You know the drill by now. Ralph offers three ranges: Polo is the fast-fashion fix with a dozen little refractions of the young metropolitan male; Black Label is a more upscale, edgier version of city dressing; and Purple Label is the apex—Lauren deluxe. The comprehensiveness of the vision is always enthralling and, given the size and success of the operation, it's a pleasure to see there is no laurel-resting. This season, for instance, Purple, always dandified in its extreme English-tailored proposition, galloped into flamboyance with eye-poppingly toned sportswear in orange, yellow, leaf green, and cyclamen. The narrow lapels of the suitings nudged against the smaller collars on shirts, which were wrapped around tightly knotted paisley ties of an extravagant four-and-three-quarter-inch width. It's the design house's 40th anniversary, and this was Lauren's way of bringing it all back home—to the tie on which his empire is based. Black Label also took up the cudgels of color, sparking an all-black group with stabs of pink and turquoise.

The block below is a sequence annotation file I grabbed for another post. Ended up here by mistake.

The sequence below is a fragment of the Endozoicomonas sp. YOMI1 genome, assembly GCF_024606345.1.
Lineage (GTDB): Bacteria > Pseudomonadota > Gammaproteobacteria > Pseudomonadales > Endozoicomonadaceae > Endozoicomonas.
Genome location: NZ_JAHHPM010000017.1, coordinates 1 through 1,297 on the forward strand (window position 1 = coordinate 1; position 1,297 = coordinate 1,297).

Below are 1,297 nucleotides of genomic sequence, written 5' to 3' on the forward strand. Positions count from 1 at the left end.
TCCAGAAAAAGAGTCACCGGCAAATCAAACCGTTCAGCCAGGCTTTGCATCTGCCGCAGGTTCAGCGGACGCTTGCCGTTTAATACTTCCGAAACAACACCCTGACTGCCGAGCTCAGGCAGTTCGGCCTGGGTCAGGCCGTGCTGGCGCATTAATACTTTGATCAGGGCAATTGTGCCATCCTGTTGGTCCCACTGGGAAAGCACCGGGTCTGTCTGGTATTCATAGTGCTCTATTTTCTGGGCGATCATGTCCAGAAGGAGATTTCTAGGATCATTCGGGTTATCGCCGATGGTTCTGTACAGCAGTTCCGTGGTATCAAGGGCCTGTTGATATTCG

As ever, Polo offered outfits for a sweep of Central Casting archetypes: sensitive artist, global nomad, eccentric playboy. But even within these previously explored parameters, Lauren found ways to freshen the mix. The artist went a little nautical, for instance, in navies and whites, with an Edwardian edge to stand-up club collars. And a group called Flat Iron played sportswear against tailoring: a sweatpant, for example, with a linen-blend herringbone jacket. But it was perhaps the World Traveler storyline that contained the "Rosebud" moment to the Ralph Lauren saga: It imagined clothes as souvenirs of everywhere you've ever been or anyone you've ever wanted to be. That's Ralph for you—a boy with a dream.